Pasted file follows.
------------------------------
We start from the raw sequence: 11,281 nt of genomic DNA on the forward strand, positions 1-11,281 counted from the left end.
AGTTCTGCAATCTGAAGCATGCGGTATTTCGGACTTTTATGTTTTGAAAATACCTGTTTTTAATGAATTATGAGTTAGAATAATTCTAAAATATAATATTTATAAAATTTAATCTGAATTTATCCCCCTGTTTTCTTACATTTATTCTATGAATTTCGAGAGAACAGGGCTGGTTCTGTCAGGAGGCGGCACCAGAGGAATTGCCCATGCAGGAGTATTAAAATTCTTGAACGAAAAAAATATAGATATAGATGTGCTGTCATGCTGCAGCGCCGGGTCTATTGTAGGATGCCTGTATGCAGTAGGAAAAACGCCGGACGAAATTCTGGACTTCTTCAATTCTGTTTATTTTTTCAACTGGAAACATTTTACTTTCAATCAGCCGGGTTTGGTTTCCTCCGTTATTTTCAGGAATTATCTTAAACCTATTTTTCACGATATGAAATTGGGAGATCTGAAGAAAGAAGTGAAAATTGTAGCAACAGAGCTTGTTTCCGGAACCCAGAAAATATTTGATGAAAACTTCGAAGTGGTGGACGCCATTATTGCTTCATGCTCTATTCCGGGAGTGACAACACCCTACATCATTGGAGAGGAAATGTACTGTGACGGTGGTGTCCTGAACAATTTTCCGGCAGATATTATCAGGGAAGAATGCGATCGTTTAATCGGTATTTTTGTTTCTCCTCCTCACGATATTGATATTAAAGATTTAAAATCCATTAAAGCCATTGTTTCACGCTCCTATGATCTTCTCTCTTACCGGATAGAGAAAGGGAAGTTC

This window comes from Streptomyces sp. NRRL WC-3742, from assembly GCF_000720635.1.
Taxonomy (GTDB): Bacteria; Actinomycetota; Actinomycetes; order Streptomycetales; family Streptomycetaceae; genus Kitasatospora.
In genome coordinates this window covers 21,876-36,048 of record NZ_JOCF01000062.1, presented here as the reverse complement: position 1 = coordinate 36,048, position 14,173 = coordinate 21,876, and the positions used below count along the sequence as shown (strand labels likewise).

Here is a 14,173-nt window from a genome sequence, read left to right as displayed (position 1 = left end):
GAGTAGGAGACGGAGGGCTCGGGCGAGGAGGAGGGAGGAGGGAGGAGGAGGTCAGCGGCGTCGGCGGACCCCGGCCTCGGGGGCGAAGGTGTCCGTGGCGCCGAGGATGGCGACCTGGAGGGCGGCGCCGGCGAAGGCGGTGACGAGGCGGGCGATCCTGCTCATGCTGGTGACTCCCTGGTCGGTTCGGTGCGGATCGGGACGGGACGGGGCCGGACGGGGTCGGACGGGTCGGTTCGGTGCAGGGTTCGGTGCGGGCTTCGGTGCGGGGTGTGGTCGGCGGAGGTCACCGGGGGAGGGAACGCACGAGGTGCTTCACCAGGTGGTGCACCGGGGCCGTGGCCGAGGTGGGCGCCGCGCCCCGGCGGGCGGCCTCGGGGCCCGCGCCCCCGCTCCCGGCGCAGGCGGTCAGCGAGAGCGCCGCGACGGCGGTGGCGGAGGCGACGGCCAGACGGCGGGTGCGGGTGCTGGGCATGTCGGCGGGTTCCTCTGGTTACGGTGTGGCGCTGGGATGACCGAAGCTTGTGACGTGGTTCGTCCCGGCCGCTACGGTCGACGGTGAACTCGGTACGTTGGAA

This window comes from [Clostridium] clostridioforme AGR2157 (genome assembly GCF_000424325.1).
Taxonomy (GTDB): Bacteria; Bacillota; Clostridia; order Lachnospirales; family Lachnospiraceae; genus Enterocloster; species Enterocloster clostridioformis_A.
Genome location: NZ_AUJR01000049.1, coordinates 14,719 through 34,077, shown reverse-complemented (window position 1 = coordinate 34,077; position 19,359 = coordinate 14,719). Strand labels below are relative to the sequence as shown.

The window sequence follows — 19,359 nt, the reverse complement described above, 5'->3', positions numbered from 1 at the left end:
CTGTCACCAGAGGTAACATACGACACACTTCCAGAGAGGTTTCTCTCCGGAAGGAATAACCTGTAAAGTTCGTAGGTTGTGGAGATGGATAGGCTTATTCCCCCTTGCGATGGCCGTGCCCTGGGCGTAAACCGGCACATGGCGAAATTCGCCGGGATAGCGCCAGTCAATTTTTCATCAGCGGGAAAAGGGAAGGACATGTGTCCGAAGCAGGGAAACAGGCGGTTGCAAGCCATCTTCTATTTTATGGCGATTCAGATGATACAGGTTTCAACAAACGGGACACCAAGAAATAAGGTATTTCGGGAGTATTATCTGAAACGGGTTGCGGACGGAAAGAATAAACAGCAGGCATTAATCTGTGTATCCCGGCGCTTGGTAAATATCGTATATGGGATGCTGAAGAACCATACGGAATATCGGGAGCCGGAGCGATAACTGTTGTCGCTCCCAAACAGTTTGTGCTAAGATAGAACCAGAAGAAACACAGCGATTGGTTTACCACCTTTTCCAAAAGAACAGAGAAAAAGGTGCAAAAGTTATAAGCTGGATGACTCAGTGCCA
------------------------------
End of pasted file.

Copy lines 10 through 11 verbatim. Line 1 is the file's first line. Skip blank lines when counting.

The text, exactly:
Genome location: NZ_AUJR01000049.1, coordinates 14,719 through 34,077, shown reverse-complemented (window position 1 = coordinate 34,077; position 19,359 = coordinate 14,719). Strand labels below are relative to the sequence as shown.

The window sequence follows — 19,359 nt, the reverse complement described above, 5'->3', positions numbered from 1 at the left end: